In a recent open source hackathon, we found three Linux kernel vulnerabilities: CVE-2017-7645, CVE-2017-7895, and CVE-2017-8797. Here’s how we found them.
Earlier this month WikiLeaks announced it had in its possession a cache of zero days allegedly from the Central Intelligence Agency. These unpatched vulnerabilities, it said, could affect Apple and Android devices (including TVs). It is suspected that exploitation of these vulnerabilities could allow the spy agency – or anyone else who knows about them — to surveil targets by activating microphones and receivers as well as eavesdropping on communications.
The new Cloudbleed vulnerability, like Heartbleed, was discovered through routine fuzz testing and may affect 5.5 million websites and millions of users.
When it comes to software vulnerabilities, Dr. Jared DeMott knows his stuff. Formerly a vulnerability analyst with the National Security Agency (NSA), Dr. DeMott holds a Ph.D. from Michigan State University. He has been on three winning DEF CON capture-the-flag (CTF) teams and talks about his vulnerability research at conferences like DerbyCon, Black Hat, ToorCon, GrrCON, and HITB. He is currently the co-founder of VDA Labs.
Ticketbleed is a software vulnerability in a feature of the TLS/SSL stack that allows a remote attacker to extract sensitive information.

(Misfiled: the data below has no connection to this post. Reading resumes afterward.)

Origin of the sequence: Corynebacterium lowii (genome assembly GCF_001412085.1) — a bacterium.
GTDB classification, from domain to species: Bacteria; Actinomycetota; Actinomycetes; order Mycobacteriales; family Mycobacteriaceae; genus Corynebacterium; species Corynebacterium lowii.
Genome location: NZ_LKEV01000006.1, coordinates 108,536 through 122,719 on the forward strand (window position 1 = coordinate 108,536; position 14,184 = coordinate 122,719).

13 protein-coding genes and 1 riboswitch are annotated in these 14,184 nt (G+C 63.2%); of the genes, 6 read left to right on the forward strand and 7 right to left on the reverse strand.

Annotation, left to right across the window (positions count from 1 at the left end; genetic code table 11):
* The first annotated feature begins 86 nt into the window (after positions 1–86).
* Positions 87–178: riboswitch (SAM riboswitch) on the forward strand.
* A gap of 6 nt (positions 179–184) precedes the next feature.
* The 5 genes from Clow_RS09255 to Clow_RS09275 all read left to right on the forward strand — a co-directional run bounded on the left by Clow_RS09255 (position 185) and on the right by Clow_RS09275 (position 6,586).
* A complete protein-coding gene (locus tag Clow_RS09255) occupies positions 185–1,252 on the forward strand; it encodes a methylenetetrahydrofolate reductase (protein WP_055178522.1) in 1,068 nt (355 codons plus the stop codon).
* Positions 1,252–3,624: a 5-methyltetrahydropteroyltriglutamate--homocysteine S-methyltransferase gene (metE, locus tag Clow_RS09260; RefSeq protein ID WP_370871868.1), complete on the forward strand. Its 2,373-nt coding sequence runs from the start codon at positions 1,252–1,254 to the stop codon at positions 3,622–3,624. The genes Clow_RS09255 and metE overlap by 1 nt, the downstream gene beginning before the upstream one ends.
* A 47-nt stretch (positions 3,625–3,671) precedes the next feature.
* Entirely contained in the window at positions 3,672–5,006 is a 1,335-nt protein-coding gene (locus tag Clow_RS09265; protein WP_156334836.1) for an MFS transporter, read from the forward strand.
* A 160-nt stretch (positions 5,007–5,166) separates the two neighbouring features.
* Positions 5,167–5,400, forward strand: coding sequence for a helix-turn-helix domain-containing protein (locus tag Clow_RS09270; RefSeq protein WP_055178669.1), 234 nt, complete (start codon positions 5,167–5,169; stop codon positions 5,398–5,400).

Two years after its disclosure, the vulnerability in OpenSSL known as Heartbleed remains significant. There are valuable lessons still to be learned both about how the vulnerability was initially discovered and how the security community has responded over time.
During past few months, Synopsys R&D has been busy with improving the Defensics instrumentation capabilities. Focus has been given to providing more powerful tools for controlling and monitoring the status of the system under test (SUT). Fuzzing is an effective testing technique but it is sometimes hard to detect an exact testcase or sequence which caused the failure in SUT. For setting up better diagnostic for SUT and enabling improved information flow from test target to Defensics test solution, we have developed the Defensics Agent Instrumentation Framework.
Posted in Fuzz Testing
By now, you’ve surely heard about the Heartbleed vulnerability (CVE-2014-0160) in OpenSSL 1.0.1 through 1.0.1f (inclusive). The vulnerability has been present in OpenSSL since December 2011. Many websites have discussed the details of the bug, and I will not go into the deep technical details here. I will describe the bug at a high level, and then discuss the impact of the bug and what you should do about it. In the remainder of this post, I’ll refer to “vulnerable versions of OpenSSL” as simply OpenSSL. Overview of the Heartbleed vulnerability Although the bug that causes the Heartbleed vulnerability is in the OpenSSL library, it has nothing to do with the SSL/TLS protocols themselves. It involves code that handles the heartbeat extension (RFC 6520) for TLS/DTLS. The heartbeat messages can be sent even before a TLS handshake is completed. RFC 6520 states: However, a HeartbeatRequest message SHOULD NOT be sent during handshakes… The receiving peer SHOULD discard the message silently, if it arrives during the handshake. Due to the use of ‘SHOULD,’ these are recommendations and not requirements. OpenSSL apparently responds to heartbeat requests even before the handshake is completed. So, even servers that require client certificates for authentication are vulnerable.